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NEANDER, JOHANN AUGUST WILHELM:

German Church historian; born at Göttingen Jan. 17, 1789; died at Berlin July 14, 1850. Prior to his baptism his name was "David Mendel," and on his mother's side he was related to Moses Mendelssohn. He attended the gymnasium at Hamburg, where he had for his associates Varnhagen von Ense and Adelbert von Chamisso. At the age of seventeen he embraced Christianity. After studying theology at Halle under Schleiermacher, and at Göttingen, he established himself as a privat-docent at Heidelberg in 1811, and in the following year was appointed assistant professor of theology. At this time he published his monograph, "Ueber den Kaiser Julianus und Sein Zeitalter." In 1813 he was appointed professor of Church history in the newly established University of Berlin, and published his monograph on St. Bernard. This was followed by his essays on the Gnostics in 1818 and St. Chrysostom in 1822, in which latter year appeared his "Denkwürdigkeiten aus der Geschichte des Christenthums und des Christlichen Lebens," a third edition of which was issued in 1845. In 1825 his great work, "Allgemeine Geschichte der Christlichen Religion und Kirche," began to appear at Hamburg, the last volume of which, the eleventh, was not issued until 1852. An English translation by Torrey, in five volumes, was published at Boston in 1847-51. His "Gesch. der Pflanzung und Leitung der Christlichen Kirche Durch die Apostel" appeared in 1833; his "Leben Jesu" in 1837. These two works are practically introductions to his "Allgemeine Geschichte." Two other works of his were published posthumously, "Wissenschaftliche Abhandlungen" (1851) and "Christliche Dogmengeschichte" (1857).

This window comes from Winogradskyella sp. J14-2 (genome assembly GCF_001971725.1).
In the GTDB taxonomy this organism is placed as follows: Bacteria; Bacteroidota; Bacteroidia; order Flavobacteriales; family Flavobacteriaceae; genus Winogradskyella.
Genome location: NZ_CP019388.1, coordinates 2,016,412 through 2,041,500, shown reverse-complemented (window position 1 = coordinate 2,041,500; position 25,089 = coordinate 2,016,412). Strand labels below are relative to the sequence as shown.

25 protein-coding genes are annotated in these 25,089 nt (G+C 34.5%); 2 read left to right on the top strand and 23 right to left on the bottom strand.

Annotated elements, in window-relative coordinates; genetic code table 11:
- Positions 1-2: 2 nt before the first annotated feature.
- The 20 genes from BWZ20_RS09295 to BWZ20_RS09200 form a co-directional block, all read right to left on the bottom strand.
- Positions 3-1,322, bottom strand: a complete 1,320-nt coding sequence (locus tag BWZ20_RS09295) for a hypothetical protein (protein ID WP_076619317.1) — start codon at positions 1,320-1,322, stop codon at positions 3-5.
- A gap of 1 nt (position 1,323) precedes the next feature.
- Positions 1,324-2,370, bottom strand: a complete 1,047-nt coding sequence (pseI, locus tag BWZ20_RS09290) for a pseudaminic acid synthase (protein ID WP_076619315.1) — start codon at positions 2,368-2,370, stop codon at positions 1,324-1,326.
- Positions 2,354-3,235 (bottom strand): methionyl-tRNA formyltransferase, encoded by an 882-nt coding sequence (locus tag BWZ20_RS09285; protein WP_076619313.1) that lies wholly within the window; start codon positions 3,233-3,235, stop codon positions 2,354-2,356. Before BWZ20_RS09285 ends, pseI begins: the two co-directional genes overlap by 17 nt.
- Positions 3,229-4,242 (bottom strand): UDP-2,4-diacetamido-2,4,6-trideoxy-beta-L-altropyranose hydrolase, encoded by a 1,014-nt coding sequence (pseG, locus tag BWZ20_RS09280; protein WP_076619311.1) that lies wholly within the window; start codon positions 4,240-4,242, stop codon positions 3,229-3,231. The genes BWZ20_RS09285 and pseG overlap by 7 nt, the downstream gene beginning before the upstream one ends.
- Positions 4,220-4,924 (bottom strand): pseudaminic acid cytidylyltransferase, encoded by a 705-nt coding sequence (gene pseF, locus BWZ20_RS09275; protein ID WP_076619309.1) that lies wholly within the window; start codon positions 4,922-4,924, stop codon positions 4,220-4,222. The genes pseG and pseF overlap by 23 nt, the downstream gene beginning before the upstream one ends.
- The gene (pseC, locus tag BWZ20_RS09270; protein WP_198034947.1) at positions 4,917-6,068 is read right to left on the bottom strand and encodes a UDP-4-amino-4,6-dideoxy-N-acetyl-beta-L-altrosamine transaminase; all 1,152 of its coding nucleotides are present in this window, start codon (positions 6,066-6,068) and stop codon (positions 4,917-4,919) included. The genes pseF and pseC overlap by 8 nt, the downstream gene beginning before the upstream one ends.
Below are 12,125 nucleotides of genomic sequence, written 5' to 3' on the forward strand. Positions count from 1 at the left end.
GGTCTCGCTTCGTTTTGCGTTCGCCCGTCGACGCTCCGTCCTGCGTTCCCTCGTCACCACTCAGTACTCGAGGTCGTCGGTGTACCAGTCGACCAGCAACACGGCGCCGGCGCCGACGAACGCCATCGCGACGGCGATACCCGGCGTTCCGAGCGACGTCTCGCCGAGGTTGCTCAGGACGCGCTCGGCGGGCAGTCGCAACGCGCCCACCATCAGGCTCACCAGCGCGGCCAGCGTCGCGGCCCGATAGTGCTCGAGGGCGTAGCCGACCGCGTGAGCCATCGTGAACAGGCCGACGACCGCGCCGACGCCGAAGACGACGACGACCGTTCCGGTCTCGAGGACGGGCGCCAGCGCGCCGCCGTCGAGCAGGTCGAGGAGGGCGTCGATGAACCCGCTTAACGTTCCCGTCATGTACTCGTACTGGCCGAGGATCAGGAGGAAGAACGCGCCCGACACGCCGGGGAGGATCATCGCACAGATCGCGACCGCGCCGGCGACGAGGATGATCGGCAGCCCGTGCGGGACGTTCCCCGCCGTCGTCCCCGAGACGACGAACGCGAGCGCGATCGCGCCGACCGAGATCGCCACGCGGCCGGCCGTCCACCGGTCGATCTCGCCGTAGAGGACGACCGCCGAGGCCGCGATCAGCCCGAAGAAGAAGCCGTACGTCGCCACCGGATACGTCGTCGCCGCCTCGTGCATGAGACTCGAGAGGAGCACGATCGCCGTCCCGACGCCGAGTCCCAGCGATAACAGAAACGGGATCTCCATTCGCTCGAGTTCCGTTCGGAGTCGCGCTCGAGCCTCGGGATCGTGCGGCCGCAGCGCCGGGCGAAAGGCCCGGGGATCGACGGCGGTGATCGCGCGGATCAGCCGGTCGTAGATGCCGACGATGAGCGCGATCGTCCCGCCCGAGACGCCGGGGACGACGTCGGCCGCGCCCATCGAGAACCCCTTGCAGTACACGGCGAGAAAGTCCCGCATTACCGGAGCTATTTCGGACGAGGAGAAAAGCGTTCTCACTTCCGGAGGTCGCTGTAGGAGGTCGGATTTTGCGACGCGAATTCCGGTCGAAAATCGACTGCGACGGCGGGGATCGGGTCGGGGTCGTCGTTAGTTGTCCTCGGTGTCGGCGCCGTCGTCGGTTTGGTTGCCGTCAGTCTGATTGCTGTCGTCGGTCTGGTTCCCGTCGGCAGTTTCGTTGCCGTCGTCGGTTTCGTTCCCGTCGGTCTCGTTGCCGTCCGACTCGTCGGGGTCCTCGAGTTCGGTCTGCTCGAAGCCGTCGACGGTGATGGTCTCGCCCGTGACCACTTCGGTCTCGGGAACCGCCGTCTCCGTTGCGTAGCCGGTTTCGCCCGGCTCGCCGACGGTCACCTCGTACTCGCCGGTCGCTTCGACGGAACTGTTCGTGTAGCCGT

Neander's works, most of which have been translated into English, have secured for him a lasting place among the greatest ecclesiastical historians. He has come to be regarded as the father of modern Church history. His "Leben Jesu" was written as an answer to the "Leben Jesu" of David Friedrich Strauss, which had been submitted to him by the government for his opinion as to its heretical character, and as to whether it should be prohibited. His answer to the government will be ever memorable: "Scholarly works are to be fought with the weapons of science, not by the power of the state." When the Jews of Damascus were being persecuted in 1846, and the old "blood accusation" was revived, he publicly and vigorously denounced the "medieval lie."

Bibliography:
  • Hagenbach, Neander's Verdienste um die Kirchengeschichte, in Theologische Studien und Kritiken, 1851;
  • Otto Krabbe, August Neander, Hamburg, 1852;
  • J. L. Jacobi, Erinnerungen an A. Neander, 1882.
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